Almost two thirds of our planet is covered by water, and water is the most abundant substance in our bodies. Because water is so common, we tend to take its unique chemical and physical properties for granted. We will see repeatedly throughout this text, however, that water possesses many unusual properties essential to support life on Earth.
One of the most important properties of water is its ability to dissolve a wide variety of substances. The water in nature, therefore, whether it is the purest drinking water from the tap or water from a clear mountain stream, invariably contains a variety of dissolved substances. Solutions in which water is the dissolving medium are called aqueous solutions.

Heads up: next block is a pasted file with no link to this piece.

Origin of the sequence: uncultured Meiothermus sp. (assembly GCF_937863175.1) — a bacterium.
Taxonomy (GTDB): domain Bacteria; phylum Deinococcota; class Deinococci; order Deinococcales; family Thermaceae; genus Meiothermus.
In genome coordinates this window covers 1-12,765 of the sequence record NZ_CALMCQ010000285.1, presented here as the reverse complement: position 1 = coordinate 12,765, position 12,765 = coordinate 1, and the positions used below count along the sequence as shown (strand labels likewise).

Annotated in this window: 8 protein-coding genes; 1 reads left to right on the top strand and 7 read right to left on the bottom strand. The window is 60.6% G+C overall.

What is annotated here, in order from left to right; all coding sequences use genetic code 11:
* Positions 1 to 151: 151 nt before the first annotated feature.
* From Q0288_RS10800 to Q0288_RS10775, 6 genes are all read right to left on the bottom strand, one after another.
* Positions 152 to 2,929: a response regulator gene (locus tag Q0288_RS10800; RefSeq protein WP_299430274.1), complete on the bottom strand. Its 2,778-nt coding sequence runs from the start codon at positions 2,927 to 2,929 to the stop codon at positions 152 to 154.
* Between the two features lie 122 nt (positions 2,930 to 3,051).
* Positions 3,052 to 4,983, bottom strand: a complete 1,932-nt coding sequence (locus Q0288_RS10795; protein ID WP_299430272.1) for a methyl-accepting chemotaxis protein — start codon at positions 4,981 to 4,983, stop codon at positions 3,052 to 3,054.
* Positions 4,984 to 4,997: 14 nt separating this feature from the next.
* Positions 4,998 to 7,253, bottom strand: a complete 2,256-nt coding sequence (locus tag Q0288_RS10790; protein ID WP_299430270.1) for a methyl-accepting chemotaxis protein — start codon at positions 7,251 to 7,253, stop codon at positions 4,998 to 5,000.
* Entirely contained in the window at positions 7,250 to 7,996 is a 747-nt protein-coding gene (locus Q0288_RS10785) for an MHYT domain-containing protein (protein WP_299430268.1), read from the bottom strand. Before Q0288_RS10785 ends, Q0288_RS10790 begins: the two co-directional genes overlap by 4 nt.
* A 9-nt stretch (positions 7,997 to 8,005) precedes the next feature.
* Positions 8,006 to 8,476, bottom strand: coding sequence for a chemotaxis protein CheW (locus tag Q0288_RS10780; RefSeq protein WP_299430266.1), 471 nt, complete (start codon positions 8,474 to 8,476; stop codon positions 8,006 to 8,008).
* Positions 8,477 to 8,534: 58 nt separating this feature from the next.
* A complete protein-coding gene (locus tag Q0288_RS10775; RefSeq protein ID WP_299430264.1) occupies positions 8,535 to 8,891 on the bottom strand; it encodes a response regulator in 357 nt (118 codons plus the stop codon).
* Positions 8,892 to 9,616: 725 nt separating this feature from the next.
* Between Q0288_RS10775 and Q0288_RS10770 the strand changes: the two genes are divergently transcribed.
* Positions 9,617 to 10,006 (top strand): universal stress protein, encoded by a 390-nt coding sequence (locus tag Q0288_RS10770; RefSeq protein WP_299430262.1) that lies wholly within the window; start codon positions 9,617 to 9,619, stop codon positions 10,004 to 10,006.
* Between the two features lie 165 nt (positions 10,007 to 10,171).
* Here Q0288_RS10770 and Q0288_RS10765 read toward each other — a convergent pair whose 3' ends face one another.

Many of the chemical reactions that take place within us and around us involve substances dissolved in water. Nutrients dissolved in blood are carried to our cells, where they enter into reactions that help keep us alive. Automobile parts rust when they come into frequent contact with aqueous solutions that contain various dissolved substances. Spectacular limestone caves (Figure 4.1) are formed by the dissolving action of underground water containing carbon dioxide, CO2(aq):
CaCO3(s) + H2O(l) + CO2(aq) → Ca(HCO3)2(aq)
We saw in Chapter 3 a few simple types of chemical reactions and how they are described. In this chapter we continue to examine chemical reactions by focusing on aqueous solutions. A great deal of important chemistry occurs in aqueous solutions, and we need to learn the vocabulary and concepts used to describe and understand this chemistry. In addition, we will extend the concepts of stoichiometry that we learned in Chapter 3 by considering how solution concentrations can be expressed and used.